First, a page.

We call this behavior “scooting.” It’s a sign of itching or discomfort in the area under the tail. Dogs and cats do this for several common reasons, and many pet owners have the misconception that this behavior is caused by worms. But for dogs and cats living in this climate, that’s rarely the case. When pet owners see this behavior, they should lift the pet’s tail and take a look at the skin and hair in that area. Medium- and long-haired pets can get feces matted into the hair under their tails, causing discomfort when they try to defecate. The skin below the fecal mat is usually raw and irritated.
This is a grooming issue that improves once the dirty, matted hair is removed and the skin is cleaned. It’s a good idea to keep the area trimmed in long-haired dogs. Overweight cats also are often unable to groom that area and may need to have the hair under their tails and on the backs of their hind legs clipped shorter. Anal glands are another cause of scooting in dogs and cats. The anal glands are scent glands, one on each side of the anus, that secrete an oily substance on the feces. These glands can become full, inflamed or abscessed, causing discomfort and pain for the pet.
For unknown reasons, anal gland irritation and abscesses are more prevalent in small-breed dogs, though all types of dogs and cats can have these problems. Many small-breed dogs will routinely have their anal glands expressed every six to eight weeks to help prevent discomfort. Most groomers will express anal glands at the time of a grooming. In some cases, the discharge becomes too thick or the glands are painful and on the verge of rupture. In these situations, owners should seek help from a veterinarian.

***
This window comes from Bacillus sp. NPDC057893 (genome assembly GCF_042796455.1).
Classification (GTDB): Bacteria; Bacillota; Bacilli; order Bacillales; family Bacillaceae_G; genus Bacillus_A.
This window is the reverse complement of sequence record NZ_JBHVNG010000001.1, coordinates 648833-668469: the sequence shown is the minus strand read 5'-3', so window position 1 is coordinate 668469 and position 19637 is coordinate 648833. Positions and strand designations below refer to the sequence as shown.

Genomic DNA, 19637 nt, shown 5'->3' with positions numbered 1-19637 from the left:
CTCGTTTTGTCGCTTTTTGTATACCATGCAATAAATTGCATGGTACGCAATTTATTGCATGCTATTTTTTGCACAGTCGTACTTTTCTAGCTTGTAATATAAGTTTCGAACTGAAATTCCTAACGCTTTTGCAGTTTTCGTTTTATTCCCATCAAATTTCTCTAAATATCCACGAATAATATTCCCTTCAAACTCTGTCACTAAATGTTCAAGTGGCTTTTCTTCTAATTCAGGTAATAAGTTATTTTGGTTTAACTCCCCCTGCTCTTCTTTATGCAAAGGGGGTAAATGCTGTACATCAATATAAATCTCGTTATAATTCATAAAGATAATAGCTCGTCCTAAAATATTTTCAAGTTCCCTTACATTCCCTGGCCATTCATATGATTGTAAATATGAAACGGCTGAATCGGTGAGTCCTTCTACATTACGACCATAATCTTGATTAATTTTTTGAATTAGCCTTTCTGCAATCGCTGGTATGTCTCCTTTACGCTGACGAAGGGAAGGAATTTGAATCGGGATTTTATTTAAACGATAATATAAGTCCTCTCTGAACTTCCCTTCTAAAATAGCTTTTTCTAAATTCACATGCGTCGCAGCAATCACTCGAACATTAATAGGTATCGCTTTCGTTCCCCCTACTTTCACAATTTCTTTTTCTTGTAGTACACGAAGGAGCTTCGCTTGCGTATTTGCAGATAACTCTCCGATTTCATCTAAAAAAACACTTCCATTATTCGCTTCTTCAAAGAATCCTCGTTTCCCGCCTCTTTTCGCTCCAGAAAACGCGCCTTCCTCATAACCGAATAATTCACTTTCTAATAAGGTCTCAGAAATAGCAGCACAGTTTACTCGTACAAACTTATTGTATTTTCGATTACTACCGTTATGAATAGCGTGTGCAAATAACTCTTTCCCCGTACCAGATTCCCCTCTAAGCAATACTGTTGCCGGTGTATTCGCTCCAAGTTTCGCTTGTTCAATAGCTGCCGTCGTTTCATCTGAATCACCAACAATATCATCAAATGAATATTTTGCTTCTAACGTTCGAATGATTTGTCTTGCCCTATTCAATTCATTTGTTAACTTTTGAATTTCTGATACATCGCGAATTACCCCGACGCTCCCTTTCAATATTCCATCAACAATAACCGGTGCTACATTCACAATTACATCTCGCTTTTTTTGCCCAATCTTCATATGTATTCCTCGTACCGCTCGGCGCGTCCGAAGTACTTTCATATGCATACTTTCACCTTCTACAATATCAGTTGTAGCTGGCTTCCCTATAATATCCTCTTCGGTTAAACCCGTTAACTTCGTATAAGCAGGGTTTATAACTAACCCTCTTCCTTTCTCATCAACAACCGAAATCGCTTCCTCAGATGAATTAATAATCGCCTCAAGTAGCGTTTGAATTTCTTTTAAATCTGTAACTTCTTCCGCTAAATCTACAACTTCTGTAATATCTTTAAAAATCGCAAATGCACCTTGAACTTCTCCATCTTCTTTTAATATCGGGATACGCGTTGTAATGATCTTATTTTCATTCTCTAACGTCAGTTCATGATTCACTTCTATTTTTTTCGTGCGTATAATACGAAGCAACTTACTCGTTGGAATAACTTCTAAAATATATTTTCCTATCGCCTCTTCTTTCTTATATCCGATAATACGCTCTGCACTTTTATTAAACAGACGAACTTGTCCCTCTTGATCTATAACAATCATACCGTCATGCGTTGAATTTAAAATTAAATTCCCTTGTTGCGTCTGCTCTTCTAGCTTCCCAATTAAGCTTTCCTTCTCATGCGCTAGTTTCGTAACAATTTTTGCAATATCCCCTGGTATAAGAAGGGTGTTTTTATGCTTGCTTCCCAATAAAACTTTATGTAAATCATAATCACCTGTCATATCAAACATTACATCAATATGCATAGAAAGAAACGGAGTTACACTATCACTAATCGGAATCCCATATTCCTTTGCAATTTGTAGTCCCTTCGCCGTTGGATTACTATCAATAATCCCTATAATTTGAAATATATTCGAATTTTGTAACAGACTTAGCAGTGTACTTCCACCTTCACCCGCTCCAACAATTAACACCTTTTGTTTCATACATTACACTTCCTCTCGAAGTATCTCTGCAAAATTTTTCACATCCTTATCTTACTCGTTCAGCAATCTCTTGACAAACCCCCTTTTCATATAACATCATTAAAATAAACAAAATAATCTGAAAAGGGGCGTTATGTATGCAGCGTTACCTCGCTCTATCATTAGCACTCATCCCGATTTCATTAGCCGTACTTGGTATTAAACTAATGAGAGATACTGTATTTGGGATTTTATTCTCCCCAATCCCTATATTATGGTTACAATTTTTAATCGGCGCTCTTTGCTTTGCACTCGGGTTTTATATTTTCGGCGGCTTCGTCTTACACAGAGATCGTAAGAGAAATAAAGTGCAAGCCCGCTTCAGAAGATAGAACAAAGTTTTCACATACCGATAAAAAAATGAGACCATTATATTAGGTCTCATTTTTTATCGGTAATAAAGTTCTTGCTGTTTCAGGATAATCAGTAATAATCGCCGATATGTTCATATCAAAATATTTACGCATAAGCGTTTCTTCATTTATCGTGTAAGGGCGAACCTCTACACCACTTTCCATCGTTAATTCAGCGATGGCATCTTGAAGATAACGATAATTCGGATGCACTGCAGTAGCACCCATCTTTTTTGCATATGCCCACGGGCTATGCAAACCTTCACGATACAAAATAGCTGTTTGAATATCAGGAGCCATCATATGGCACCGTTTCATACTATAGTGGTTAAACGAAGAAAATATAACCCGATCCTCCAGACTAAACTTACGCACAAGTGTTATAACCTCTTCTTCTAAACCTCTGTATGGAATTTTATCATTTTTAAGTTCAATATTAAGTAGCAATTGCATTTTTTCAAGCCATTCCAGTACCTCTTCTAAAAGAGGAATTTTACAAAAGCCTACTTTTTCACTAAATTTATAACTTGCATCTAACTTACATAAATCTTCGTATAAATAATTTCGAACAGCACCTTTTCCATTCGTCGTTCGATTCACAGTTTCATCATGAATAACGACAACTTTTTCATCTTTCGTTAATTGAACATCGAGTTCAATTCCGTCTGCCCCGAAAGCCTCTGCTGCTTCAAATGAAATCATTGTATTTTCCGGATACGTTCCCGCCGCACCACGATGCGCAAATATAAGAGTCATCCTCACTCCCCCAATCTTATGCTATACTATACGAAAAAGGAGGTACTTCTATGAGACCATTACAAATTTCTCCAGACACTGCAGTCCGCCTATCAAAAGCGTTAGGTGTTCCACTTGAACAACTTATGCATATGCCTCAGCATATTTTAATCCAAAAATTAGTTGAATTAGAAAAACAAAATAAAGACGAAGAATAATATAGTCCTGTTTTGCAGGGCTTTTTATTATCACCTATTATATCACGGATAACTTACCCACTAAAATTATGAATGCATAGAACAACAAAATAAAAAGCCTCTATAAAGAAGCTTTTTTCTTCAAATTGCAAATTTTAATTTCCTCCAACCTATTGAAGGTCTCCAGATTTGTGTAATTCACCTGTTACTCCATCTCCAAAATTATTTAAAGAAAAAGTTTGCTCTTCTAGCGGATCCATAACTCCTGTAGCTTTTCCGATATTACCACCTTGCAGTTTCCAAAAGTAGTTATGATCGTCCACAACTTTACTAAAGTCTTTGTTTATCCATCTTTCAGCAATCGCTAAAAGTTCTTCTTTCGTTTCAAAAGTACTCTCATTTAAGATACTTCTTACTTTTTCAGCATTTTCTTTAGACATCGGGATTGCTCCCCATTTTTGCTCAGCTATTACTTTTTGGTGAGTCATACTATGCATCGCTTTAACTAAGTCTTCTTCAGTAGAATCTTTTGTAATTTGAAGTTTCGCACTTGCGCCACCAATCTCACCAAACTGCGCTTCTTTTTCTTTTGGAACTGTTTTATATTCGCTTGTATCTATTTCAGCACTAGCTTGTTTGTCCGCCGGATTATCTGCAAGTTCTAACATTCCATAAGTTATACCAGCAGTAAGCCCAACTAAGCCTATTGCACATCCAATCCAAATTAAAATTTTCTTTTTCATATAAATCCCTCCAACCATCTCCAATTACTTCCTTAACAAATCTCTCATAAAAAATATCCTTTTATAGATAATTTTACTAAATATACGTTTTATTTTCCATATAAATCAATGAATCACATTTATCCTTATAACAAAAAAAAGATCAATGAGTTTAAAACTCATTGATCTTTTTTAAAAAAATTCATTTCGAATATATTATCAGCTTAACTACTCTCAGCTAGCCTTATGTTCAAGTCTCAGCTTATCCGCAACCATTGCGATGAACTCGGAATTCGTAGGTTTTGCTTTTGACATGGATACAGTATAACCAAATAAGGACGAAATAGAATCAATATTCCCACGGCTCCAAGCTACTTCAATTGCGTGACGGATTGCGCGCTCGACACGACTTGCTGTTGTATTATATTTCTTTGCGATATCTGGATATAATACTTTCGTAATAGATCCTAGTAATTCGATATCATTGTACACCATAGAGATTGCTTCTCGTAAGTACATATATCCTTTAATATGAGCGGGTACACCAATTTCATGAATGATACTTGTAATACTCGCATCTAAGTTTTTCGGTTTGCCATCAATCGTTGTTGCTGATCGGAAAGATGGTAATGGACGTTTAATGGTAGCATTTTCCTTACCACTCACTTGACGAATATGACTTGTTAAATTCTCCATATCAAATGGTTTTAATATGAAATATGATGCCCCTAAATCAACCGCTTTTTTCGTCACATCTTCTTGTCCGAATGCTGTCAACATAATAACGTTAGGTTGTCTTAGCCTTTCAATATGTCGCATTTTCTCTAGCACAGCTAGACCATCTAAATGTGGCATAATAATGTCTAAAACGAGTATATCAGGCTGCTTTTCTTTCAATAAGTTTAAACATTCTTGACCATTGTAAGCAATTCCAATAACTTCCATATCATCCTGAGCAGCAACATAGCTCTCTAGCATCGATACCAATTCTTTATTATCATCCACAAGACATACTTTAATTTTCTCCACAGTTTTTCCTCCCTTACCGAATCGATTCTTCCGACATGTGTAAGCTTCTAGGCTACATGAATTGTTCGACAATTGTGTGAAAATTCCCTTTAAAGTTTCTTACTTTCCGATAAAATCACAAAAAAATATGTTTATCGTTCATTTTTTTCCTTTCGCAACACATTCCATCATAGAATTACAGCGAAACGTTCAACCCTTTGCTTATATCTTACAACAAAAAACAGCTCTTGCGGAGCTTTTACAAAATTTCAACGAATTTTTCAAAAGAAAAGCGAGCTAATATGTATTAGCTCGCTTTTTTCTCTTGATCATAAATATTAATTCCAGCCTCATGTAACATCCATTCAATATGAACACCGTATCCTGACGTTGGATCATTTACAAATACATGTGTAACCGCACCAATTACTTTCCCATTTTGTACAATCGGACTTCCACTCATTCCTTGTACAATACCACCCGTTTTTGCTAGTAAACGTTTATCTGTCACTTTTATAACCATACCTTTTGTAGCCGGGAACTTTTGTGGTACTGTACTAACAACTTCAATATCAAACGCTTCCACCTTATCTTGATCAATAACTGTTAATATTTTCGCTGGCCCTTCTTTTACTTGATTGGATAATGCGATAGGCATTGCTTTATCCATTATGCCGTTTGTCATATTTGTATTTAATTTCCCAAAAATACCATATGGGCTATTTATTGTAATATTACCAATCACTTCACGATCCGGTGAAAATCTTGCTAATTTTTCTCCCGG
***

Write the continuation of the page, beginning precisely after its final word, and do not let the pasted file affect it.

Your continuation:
Q: My dog has dew claws on her front feet. Should I have them removed?
Dew claws are the nails that grow on the inside of the legs just above the paws. Many breeders will remove dew claws in puppies when they are several days old. When this isn’t done, the next opportunity is often when the dog is spayed or neutered. Pet owners remove dew claws because they believe they are likely to get caught and tear. Hunting dogs routinely have dew claws removed because they bound through outdoors areas with lots of debris that can catch on the dew claws and cause them to tear.
I have seen many torn and broken nails. One thing they tend to have in common is that the nail was too long. I don’t think I’ve seen more torn dew claws than torn regular nails. But any nails that are overgrown will catch and tear. Dew claws aren’t worn down with regular walking on hard surfaces. As a result, dew claws typically grow longer faster and require routine trimming. An owner who is committed to keeping dew claws trimmed is less likely to experience a problem. An owner who is unwilling or unable to keep the dew claws trimmed should consider having them removed.